P609 Impact of accessibility of medical care and socioeconomic class on outcomes of IBD – a nationwide population study

Ledder, O.(1);Harel, S.(1);Orlanski-Meyer, E.(1);Yogev, D.(1);Loewenberg Weisband, Y.(2);Greenfeld, S.(3);Kariv, R.(3);Lederman, N.(4);Matz, E.(5);Schwartz, D.(6);Focht, G.(1);Dotan, I.(7);Turner, D.(1);

(1)Shaare Zedek Medical Center, Department of Pediatric Gastroenterology and Nutrition, Jerusalem, Israel;(2)Clalit Health Services, Clalit Research Institute, Tel Aviv, Israel;(3)Maccabi Healthcare Services, Maccabi Healthcare Services, Tel Aviv, Israel;(4)Meuhedet Health Services, Meuhedet Health Services, Tel Aviv, Israel;(5)Leumit Health Services, Leumit Health Services, Tel Aviv, Israel;(6)Soroka Medical Center, Department of Gastroenterology and Hepatology-, Beer Sheva, Israel;(7)Rabin Medical Center, Division of Gastroenterology, Petah Tikva, Israel


Despite ongoing improvements in Inflammatory Bowel Disease (IBD) therapeutics, timely access to quality medical care likely impacts patient outcomes. Physical distance from specialty care and socioeconomic status (SES) may impact quality of care. In a nationwide population study we aimed to assess the impact of patient location and SES on IBD outcomes.


This Epi-IIRN project utilized a meta-database incorporating patient data of all four health maintenance organisations (HMO) in Israel, representing 98% of the population. All patients identified on the incidence cohort were followed from diagnosis until end of 2018. Regions in Israel were defined as central (coastal plain and Jerusalem corridor), northern region and southern region. SES class were defined by postcode as per Israel bureau of statistics data from SES 1 (lowest) to SES 4 (highest). Primary outcome was steroid dependency, with secondary outcomes of biologic therapy use during first year of diagnosis, surgery, gastroenterology visits, hospitalizations and mortality. Analysis was performed separately for Crohn’s disease (CD) and ulcerative colitis (UC).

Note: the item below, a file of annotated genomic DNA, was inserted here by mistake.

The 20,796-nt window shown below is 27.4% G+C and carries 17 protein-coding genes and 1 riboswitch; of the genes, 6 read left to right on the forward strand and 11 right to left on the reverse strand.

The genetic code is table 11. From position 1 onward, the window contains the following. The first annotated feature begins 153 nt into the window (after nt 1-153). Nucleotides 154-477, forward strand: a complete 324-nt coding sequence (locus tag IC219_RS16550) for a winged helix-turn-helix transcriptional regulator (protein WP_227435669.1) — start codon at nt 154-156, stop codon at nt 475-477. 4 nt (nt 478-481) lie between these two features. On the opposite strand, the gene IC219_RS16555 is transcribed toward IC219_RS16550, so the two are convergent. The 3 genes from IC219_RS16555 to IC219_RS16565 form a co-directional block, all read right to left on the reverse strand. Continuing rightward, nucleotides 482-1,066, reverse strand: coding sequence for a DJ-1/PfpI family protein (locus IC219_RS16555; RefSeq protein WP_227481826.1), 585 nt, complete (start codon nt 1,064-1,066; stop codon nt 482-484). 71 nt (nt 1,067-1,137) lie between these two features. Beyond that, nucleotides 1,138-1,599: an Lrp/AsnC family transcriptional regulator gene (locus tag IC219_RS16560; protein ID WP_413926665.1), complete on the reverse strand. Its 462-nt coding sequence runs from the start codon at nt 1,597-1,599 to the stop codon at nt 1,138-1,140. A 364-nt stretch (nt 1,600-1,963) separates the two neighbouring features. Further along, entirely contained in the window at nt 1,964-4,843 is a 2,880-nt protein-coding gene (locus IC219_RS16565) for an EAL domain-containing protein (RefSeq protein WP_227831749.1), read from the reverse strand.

A total of 30,167 IBD patients (16,936 (56%) CD and 13,231 (44%) UC) were included: 74% of patients were in central region, 12% southern region and 14% northern region. 21% were in SES class 1 and 12% in SES 4.

In CD, lower SES was associated with higher steroid dependency (37% vs 30%, p=0.002), higher surgery rates (21% vs 12%, p<0.001), more hospitalizations (2.4 vs 1.1, p<0.001), more emergency department (ER) visits (2.9 vs 1.9, p<0.001) and higher mortality (3.3% vs 2.5%, p=0.03). Regarding region, steroid dependency, hospitalization rate, ER visits and surgery rate were all lower in central regions compared to both northern and southern region (p<0.001 for both central vs northern, and central vs southern regions). Similarly, gastrointestinal specialized clinic visits were more frequent in central regions (p=0.01).

In UC, lower SES was associated with lower frequency of gastrointestinal clinic visits (5.0 vs 8.5, p<0.001). This was associated with more hospitalizations (1.6 vs 0.7, p<0.001), ER visits (2.1 vs 1.6, p=0.002), surgeries (7.6% vs 5.0%, p=0.014) and higher mortality (5.1% vs 4.2%, p=0.026). By region, gastrointestinal clinic visits were more frequent, and ER visits, hospitalizations (all p<0.001) and surgeries (p=0.001) were all lower in central compared to both northern and southern regions.


In this nationwide analysis we show deleterious impact of both lower SES and peripheral residence on outcomes of CD and UC. Policy makers should consider these data to facilitate improved access to medical care and maximize IBD outcomes in a standardized way.